$16.55 an hour is a paycheque-to-paycheque wage, not a living wage
Even with the minimum wage increase on October 1, young Ontario residents are hardly making enough money to cover their basic living expenses
On March 31, 2023, the Ontario government announced it would be increasing minimum wage by 6.8 per cent to $16.55 an hour on Oct. 1, 2023. The Ford government stated that this pay raise will help offset the rising costs of living for nearly one million low-income workers. On the official Ontario government website Monte McNaughton, the former minister of labour in Ontario, declared the wage increase was a fair and balanced approach that would lead to building a stronger province for all residents.
But $16.55 an hour is still far away from truly being a fair wage.
A minimum wage is the lowest rate an employer is legally required to pay their employees. In Canada, minimum wage policy was created to protect workers from exploitation. However, minimum wage employees still face workplace mistreatment. Low-income workers are the most vulnerable to wage theft. They aren't paid for overtime work, are expected to do more work for less pay, and are not given their legally mandated meal breaks.
In 2018, 52.3 per cent of minimum wage workers were between the ages of 15 and 24 years old, making young Canadians the largest demographic at risk of minimum wage exploitation. In addition, young workers may not be aware of their rights as an employee, meaning they can be easily taken advantage of.
In my own experience working minimum wage jobs, I faced significant mistreatment. While working as a shift manager at McDonald's, I was rarely paid for my overtime work and I was never given medical benefits, despite being a full-time employee. I was also expected to pick up the slack for other employees and give up my breaks to help support staff during peak business hours. Yet I never received a raise for my additional work. I ultimately quit because I felt so unvalued by the company.
Other young Canadian workers are experiencing similar disparagement in their work environments.
Minimum wage tends to be the lowest number the government can get away with while still maintaining positive public perception. Even with the recent increase, working a minimum wage job can mean being condemned into poverty because these boosts fail to reflect the rising costs of living.
As Ontario continues to grapple with inflation, it is also experiencing a housing crisis and growing food insecurity. Minimum wage doesn't allow people to live comfortably. Young Canadians are struggling to picture their futures as half are living paycheque-to-paycheque. And workers that insist on higher pay are often labelled as difficult, have their hours reduced or are fired. Similarly, increases in minimum wage are also linked to decreases in healthcare insurance offered by employers.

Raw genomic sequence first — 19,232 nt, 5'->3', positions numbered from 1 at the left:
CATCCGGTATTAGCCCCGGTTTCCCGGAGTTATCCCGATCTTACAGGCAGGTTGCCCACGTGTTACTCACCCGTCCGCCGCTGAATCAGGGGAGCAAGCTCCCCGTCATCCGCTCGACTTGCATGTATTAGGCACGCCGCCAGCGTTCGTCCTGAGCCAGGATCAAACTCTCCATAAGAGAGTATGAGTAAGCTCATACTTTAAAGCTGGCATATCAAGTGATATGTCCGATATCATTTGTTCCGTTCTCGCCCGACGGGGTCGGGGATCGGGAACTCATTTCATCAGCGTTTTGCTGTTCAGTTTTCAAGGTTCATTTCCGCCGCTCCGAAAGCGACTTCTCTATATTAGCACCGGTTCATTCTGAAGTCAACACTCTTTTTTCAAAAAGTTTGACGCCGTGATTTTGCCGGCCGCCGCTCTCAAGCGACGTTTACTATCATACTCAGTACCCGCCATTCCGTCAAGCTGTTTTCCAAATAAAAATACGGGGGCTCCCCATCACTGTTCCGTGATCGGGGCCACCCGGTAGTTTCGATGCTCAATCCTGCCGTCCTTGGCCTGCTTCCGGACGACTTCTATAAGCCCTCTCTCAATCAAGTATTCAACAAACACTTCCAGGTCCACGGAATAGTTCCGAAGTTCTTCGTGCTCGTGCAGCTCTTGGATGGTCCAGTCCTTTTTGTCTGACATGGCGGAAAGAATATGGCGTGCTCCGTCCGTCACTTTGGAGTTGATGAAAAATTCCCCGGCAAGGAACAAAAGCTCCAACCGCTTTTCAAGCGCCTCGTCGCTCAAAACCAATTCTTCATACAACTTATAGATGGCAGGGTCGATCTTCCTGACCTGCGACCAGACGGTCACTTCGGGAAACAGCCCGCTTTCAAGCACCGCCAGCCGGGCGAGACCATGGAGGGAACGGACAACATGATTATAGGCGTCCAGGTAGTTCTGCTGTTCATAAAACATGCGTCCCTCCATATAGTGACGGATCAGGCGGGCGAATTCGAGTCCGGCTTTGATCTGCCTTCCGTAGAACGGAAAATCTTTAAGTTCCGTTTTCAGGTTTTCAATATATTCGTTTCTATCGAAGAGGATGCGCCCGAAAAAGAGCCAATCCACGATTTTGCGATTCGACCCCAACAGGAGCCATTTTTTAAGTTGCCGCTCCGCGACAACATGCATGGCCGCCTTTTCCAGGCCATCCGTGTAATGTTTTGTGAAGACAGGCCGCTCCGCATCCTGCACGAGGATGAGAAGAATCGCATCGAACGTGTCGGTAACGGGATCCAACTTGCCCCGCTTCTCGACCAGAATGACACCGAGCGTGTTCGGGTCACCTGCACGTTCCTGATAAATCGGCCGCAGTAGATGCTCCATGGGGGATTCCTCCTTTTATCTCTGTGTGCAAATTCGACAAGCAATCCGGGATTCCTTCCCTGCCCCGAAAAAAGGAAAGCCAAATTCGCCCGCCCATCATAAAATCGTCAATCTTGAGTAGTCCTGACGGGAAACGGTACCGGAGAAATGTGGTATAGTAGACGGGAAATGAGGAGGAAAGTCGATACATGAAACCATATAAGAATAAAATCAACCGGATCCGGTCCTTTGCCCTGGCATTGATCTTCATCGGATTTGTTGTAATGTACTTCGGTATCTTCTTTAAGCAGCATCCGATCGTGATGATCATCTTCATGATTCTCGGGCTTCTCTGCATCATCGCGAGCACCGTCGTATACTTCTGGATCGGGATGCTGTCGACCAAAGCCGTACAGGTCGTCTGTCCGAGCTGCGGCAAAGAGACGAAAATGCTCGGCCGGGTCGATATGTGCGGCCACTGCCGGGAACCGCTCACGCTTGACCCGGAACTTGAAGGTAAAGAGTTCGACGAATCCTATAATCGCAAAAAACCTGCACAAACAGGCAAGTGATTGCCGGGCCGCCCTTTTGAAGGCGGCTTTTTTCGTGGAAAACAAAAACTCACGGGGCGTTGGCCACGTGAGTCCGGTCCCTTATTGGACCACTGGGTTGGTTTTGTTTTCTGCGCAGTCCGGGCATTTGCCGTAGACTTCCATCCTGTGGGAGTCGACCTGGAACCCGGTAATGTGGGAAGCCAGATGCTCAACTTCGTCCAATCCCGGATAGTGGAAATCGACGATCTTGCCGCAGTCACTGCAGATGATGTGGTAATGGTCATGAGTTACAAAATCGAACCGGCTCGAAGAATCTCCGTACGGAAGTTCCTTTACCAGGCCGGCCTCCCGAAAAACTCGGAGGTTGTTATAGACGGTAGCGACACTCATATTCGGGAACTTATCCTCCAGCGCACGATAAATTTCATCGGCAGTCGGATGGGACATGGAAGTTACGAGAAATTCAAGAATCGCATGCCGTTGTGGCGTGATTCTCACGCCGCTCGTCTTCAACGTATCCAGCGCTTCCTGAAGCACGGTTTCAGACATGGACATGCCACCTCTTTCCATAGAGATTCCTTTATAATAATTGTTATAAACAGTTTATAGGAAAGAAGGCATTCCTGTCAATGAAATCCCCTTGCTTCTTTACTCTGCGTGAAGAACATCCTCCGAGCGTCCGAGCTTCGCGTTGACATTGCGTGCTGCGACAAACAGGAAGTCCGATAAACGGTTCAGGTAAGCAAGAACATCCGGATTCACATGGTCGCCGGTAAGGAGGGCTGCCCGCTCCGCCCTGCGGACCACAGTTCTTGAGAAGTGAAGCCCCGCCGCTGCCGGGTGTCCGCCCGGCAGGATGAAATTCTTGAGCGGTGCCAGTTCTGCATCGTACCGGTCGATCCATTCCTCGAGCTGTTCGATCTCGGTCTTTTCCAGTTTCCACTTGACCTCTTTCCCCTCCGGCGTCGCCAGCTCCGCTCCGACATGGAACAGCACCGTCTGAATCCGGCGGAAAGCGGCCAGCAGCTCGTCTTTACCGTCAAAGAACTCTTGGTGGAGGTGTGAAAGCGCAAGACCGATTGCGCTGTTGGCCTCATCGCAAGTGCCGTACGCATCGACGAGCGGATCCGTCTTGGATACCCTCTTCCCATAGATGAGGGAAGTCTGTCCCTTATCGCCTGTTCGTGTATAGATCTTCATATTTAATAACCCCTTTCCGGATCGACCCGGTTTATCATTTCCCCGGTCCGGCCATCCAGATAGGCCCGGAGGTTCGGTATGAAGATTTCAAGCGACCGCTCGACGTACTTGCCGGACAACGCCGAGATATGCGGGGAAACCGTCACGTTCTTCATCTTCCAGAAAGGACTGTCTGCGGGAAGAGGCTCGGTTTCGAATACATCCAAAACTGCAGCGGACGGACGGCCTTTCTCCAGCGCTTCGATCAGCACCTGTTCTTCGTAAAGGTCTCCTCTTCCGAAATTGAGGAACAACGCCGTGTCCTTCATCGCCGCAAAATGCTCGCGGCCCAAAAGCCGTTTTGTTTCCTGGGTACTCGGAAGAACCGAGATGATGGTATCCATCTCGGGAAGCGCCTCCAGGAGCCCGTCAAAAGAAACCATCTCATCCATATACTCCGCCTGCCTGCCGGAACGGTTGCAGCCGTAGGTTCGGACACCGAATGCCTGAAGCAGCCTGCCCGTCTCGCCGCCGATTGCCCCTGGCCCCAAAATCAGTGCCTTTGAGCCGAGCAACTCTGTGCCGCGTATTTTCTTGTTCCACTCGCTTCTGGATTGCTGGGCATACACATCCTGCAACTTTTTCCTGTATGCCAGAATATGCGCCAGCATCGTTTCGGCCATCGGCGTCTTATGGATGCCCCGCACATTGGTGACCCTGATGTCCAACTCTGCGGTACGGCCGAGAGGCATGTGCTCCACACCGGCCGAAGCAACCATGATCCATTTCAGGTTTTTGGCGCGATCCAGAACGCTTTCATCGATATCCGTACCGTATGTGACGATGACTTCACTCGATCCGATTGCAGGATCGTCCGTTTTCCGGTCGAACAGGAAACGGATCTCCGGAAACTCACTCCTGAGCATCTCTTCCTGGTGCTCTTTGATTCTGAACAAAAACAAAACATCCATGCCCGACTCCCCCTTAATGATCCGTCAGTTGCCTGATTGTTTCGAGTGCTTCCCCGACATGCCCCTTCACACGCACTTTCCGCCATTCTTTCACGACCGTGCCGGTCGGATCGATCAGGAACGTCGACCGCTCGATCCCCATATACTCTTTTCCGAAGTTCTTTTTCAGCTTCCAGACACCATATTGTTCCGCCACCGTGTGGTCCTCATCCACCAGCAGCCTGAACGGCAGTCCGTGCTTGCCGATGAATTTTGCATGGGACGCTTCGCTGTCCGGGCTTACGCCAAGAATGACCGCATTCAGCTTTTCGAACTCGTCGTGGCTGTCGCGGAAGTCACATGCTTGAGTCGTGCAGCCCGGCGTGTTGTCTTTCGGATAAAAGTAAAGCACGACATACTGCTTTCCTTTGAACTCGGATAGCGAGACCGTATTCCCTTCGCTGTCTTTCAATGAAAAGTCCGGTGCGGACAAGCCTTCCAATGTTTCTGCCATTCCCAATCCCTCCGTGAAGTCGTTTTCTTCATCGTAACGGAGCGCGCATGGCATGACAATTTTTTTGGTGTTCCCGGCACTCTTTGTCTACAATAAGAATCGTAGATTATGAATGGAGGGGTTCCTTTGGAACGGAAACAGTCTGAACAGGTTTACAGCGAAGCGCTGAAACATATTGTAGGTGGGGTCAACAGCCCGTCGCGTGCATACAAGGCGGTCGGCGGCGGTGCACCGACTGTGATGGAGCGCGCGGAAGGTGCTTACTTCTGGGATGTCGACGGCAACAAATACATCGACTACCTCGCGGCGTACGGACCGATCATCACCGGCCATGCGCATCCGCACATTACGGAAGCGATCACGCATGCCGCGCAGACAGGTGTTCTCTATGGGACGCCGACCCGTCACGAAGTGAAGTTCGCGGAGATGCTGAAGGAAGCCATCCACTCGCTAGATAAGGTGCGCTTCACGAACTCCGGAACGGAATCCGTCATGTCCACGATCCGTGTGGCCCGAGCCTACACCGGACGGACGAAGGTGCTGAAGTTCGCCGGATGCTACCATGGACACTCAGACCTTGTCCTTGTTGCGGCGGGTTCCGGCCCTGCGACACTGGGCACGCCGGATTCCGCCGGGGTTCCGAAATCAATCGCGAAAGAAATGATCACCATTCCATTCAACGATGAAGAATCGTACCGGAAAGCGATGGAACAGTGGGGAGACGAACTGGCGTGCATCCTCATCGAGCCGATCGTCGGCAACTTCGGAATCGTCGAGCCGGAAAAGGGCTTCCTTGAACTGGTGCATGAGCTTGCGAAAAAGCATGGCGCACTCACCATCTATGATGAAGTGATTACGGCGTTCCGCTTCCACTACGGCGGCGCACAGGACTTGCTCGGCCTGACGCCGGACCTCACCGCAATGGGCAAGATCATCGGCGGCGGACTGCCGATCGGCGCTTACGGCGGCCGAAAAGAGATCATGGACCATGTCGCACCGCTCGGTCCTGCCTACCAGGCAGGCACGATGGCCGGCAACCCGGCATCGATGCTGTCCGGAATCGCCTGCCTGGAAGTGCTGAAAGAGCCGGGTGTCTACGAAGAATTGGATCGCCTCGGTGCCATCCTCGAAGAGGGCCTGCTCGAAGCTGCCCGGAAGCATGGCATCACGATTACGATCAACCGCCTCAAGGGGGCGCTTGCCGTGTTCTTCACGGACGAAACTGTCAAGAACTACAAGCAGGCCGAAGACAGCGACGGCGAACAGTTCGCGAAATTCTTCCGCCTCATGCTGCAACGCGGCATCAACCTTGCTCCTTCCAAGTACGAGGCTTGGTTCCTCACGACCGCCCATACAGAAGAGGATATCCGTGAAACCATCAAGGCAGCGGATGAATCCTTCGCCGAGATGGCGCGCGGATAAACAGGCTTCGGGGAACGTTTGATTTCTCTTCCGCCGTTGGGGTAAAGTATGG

In contrast to minimum wage, a living wage is the hourly rate an employee must be paid, before taxes, to cover their basic living expenses. The Ontario Living Wage Network calculates living wages by taking into consideration the current costs of food, services, shelter, transportation, internet and cellphone plans among other expenses.
Living wages look like having your basic needs met consistently, while having money left over for other things meaningful to you. It means being able to eat nutritious food everyday, having access to services such as healthcare and being able to afford housing with the necessary amenities.
Living wages varies by region across Ontario. The OLWN determined that residents of the GTA should be paid $25.05 an hour and residents of Hamilton $20.80 an hour. Evidently, $16.55 an hour is far from being a living wage.
Employers have a corporate responsibility to protect their employees by providing them with the funds for affording a comfortable standard of living. To live without the constraints of poverty is a basic human right that must be respected.
The future doesn't need to be as unliveable as it seems. It is possible for more employers to start paying living wages. The OLWN certifies employers who provide living wages and publicly recognizes these businesses. Businesses that want to ensure their employees are able to live comfortably should look to their leading counterparts for guidance.
Introducing a living wage can provide businesses with many valuable benefits. When workers are paid well, businesses can become more profitable and sustainable. Living wages are a win-win for both employers and employees. Some companies are putting in the work, but our provincial government still has a long way to go if it truly wants to build a better, stronger province.